Hint: Sequoias, dogwood, and maple were runners-up for America's national tree, according to an Arbor Day Foundation poll. But rest assured, Congress made the final decision.
Happy Arbor Day! The last Friday in April is when the United States celebrates trees. So, in the name of all things living and wooden, we ask you this question: Do you know what America’s National Tree is?
Did you even know America had a National Tree species?
It’s the oak. Congress gave oaks the US top tree status in 2004, via a vote. So it’s official, the law of the land – just like health-care reform.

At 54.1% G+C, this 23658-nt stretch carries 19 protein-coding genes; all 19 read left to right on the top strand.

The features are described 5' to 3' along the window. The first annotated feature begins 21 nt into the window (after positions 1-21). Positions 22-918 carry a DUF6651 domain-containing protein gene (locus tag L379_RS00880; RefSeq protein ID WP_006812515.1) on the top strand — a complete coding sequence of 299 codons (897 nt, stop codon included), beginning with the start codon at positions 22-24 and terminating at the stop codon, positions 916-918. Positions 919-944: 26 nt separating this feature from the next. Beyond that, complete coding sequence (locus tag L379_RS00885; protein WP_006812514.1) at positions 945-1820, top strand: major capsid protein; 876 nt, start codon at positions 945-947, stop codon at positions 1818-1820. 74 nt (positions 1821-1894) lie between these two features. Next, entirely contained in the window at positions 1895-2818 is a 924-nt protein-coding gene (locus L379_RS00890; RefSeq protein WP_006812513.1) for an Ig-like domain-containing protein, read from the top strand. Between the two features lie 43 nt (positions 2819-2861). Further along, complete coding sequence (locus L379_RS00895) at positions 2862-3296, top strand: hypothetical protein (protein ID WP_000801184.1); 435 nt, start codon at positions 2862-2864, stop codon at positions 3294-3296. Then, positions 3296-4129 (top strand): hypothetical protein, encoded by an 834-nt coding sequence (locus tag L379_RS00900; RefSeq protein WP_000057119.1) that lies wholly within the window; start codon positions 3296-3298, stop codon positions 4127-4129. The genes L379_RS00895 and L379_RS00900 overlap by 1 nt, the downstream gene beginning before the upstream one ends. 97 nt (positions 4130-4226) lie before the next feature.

Rep. Robert Goodlatte (R) of Virginia and Sen. Ben Nelson (D) of Nebraska were the main sponsors of the oak bill. Why them? At the time, Representative Goodlatte was chairman of the House Agriculture Committee. Senator Nelson is from the state where Arbor Day got its start.
“The oak tree will now be as much a symbol of America as Thanksgiving Day, Old Glory, the 'Star Spangled Banner,' and the bald eagle,” Nelson said at the time the bill passed.
Hmmm. We’ve seen flags and eagles featured at Super Bowl halftimes, but nary an oak. Have you ever seen a marching band carrying oaks in a July 4 parade? Neither have we.